A 35-year-old man convicted of murdering two men — one in Pomona and the other in Altadena just over a month later — was sentenced Wednesday to life in prison without the possibility of parole for what a judge said appeared to be “surprise ambushes” of his friends.
Just before being sentenced, Michael Spengler maintained that he is “innocent” of the Jan. 9, 2013, slaying of 32-year-old Michael Meza of Pomona and the Feb. 16, 2013, killing of 26-year-old Marcus Nieto of Azusa.
“I really did not commit these murders,” Spengler said, contending that he had lied to a jailhouse informant to whom he had confessed his involvement in the killings. “I am erroneously convicted.”
Jurors found Spengler guilty April 29 of first-degree murder involving Nieto and second-degree murder involving Meza. The panel also found true the special circumstance allegation of multiple murders.
Another jury had acquitted the Pomona man in 2017 of first-degree murder for Meza’s killing, but deadlocked on second-degree murder. A second man was acquitted of murder.
“Both murders appear to have been surprise ambushes of the defendant’s friends,” Superior Court Judge Henry J. Hall said in ordering Spengler to serve life in prison without parole for Nieto’s killing and an additional 15-year-to-life term for Meza’s slaying. “They appear to be largely senseless.”
The judge said he believed Spengler should “never be released from prison,” and said he was convinced that the defendant is an “extremely dangerous man.”
Deputy District Attorney Martin Bean said the motive for the killings was unknown.
Defense attorney Stanley Perlo told jurors in his closing argument there was no physical evidence such as DNA or guns that tie his client to either of the crimes, and claimed that his client was looking for protection in jail when he spoke to the jailhouse informant.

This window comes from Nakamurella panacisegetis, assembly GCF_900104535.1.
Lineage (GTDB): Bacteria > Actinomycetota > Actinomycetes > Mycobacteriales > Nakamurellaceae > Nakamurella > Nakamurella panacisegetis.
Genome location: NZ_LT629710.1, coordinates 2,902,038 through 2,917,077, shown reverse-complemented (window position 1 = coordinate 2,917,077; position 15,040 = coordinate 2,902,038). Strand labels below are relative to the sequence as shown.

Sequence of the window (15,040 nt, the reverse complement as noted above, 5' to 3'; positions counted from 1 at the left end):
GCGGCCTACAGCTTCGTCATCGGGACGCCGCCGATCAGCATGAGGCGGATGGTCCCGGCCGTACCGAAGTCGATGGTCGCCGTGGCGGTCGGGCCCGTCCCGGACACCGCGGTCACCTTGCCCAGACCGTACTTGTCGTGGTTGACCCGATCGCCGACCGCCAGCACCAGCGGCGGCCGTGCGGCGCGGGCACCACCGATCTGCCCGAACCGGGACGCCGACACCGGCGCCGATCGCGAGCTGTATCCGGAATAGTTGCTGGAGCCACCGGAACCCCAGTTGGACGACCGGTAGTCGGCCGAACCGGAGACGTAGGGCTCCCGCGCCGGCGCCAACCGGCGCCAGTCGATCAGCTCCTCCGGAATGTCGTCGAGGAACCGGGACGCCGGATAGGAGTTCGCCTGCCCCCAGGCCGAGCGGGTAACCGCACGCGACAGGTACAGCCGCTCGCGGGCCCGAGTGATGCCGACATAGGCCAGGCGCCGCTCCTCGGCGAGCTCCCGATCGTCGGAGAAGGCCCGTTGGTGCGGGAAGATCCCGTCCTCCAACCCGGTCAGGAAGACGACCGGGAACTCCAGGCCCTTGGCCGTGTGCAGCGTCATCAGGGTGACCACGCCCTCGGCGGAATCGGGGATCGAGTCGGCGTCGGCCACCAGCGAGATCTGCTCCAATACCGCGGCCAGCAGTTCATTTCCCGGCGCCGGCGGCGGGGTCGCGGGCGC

“This is a very easy case to just jump at guilty (verdicts),” Spengler’s attorney told the panel. “Mr. Spengler is just not an appealing person … Is he a killer? No.”
The prosecutor countered that Spengler is a “pathological liar” who wanted to fool them.
“It wasn’t about protection,” Bean said of the defendant’s jailhouse statements about the killings.
Meza, who had been shot eight times, was found shot to death in a white Dodge Charger on the shoulder of the White Avenue offramp from the eastbound San Bernardino (10) Freeway in Pomona.
Nieto suffered blunt force trauma to the head and was found by a passerby on a trail in the 3800 block of Canon Boulevard in Altadena.
Nieto’s father, David, said he hopes that his son’s convicted killer “rots” in prison.
Meza’s younger sister, Elizabeth, said she was in court to represent her family.
“A piece of us has also died with our loved ones,” she told the judge, urging him to make Spengler “pay for the hurt and loss” that the victims’ family members have suffered.